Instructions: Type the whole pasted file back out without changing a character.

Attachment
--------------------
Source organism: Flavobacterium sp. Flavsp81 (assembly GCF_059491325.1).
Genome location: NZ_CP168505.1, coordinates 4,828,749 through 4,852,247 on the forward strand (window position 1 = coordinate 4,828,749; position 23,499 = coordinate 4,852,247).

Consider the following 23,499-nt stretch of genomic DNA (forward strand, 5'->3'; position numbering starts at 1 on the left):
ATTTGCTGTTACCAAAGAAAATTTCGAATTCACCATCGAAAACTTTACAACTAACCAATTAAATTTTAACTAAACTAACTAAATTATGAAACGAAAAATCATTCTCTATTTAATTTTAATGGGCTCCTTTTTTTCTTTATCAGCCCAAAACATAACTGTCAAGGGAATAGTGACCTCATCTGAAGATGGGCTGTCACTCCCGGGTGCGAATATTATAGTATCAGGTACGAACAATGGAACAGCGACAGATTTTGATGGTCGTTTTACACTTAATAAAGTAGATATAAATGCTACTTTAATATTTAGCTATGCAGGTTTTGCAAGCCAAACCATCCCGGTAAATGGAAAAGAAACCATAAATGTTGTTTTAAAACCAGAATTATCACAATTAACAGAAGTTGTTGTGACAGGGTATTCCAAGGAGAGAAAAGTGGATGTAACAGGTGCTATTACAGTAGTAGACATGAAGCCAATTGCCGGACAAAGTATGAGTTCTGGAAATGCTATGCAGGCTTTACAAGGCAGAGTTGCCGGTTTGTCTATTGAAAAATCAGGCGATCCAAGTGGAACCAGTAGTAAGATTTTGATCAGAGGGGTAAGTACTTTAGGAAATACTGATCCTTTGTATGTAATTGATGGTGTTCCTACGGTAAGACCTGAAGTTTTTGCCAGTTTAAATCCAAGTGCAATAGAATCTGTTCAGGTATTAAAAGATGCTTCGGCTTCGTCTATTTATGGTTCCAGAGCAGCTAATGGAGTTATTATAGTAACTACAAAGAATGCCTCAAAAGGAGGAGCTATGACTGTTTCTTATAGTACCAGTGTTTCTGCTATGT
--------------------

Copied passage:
Source organism: Flavobacterium sp. Flavsp81 (assembly GCF_059491325.1).
Genome location: NZ_CP168505.1, coordinates 4,828,749 through 4,852,247 on the forward strand (window position 1 = coordinate 4,828,749; position 23,499 = coordinate 4,852,247).

Consider the following 23,499-nt stretch of genomic DNA (forward strand, 5'->3'; position numbering starts at 1 on the left):
ATTTGCTGTTACCAAAGAAAATTTCGAATTCACCATCGAAAACTTTACAACTAACCAATTAAATTTTAACTAAACTAACTAAATTATGAAACGAAAAATCATTCTCTATTTAATTTTAATGGGCTCCTTTTTTTCTTTATCAGCCCAAAACATAACTGTCAAGGGAATAGTGACCTCATCTGAAGATGGGCTGTCACTCCCGGGTGCGAATATTATAGTATCAGGTACGAACAATGGAACAGCGACAGATTTTGATGGTCGTTTTACACTTAATAAAGTAGATATAAATGCTACTTTAATATTTAGCTATGCAGGTTTTGCAAGCCAAACCATCCCGGTAAATGGAAAAGAAACCATAAATGTTGTTTTAAAACCAGAATTATCACAATTAACAGAAGTTGTTGTGACAGGGTATTCCAAGGAGAGAAAAGTGGATGTAACAGGTGCTATTACAGTAGTAGACATGAAGCCAATTGCCGGACAAAGTATGAGTTCTGGAAATGCTATGCAGGCTTTACAAGGCAGAGTTGCCGGTTTGTCTATTGAAAAATCAGGCGATCCAAGTGGAACCAGTAGTAAGATTTTGATCAGAGGGGTAAGTACTTTAGGAAATACTGATCCTTTGTATGTAATTGATGGTGTTCCTACGGTAAGACCTGAAGTTTTTGCCAGTTTAAATCCAAGTGCAATAGAATCTGTTCAGGTATTAAAAGATGCTTCGGCTTCGTCTATTTATGGTTCCAGAGCAGCTAATGGAGTTATTATAGTAACTACAAAGAATGCCTCAAAAGGAGGAGCTATGACTGTTTCTTATAGTACCAGTGTTTCTGCTATGT